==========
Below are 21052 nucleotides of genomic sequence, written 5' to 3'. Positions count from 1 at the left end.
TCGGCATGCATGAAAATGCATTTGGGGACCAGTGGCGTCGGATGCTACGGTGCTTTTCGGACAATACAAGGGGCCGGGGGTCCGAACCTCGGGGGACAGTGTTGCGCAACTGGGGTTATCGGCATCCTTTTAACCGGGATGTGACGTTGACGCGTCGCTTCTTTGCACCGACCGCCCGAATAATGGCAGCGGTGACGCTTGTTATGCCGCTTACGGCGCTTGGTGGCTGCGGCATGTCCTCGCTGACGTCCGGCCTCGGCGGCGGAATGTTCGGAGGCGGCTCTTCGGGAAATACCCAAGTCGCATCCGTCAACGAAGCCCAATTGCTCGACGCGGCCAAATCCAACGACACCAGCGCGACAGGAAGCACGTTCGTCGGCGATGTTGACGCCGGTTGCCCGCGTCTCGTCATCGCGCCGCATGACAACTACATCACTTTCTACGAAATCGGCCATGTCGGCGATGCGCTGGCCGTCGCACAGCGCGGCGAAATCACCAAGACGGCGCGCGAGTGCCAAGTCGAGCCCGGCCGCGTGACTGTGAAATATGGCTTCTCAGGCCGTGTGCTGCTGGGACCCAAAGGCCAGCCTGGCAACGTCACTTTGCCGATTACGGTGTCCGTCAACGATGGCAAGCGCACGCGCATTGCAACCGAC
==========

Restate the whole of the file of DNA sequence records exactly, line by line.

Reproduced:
Below are 21052 nucleotides of genomic sequence, written 5' to 3'. Positions count from 1 at the left end.
TCGGCATGCATGAAAATGCATTTGGGGACCAGTGGCGTCGGATGCTACGGTGCTTTTCGGACAATACAAGGGGCCGGGGGTCCGAACCTCGGGGGACAGTGTTGCGCAACTGGGGTTATCGGCATCCTTTTAACCGGGATGTGACGTTGACGCGTCGCTTCTTTGCACCGACCGCCCGAATAATGGCAGCGGTGACGCTTGTTATGCCGCTTACGGCGCTTGGTGGCTGCGGCATGTCCTCGCTGACGTCCGGCCTCGGCGGCGGAATGTTCGGAGGCGGCTCTTCGGGAAATACCCAAGTCGCATCCGTCAACGAAGCCCAATTGCTCGACGCGGCCAAATCCAACGACACCAGCGCGACAGGAAGCACGTTCGTCGGCGATGTTGACGCCGGTTGCCCGCGTCTCGTCATCGCGCCGCATGACAACTACATCACTTTCTACGAAATCGGCCATGTCGGCGATGCGCTGGCCGTCGCACAGCGCGGCGAAATCACCAAGACGGCGCGCGAGTGCCAAGTCGAGCCCGGCCGCGTGACTGTGAAATATGGCTTCTCAGGCCGTGTGCTGCTGGGACCCAAAGGCCAGCCTGGCAACGTCACTTTGCCGATTACGGTGTCCGTCAACGATGGCAAGCGCACGCGCATTGCAACCGAC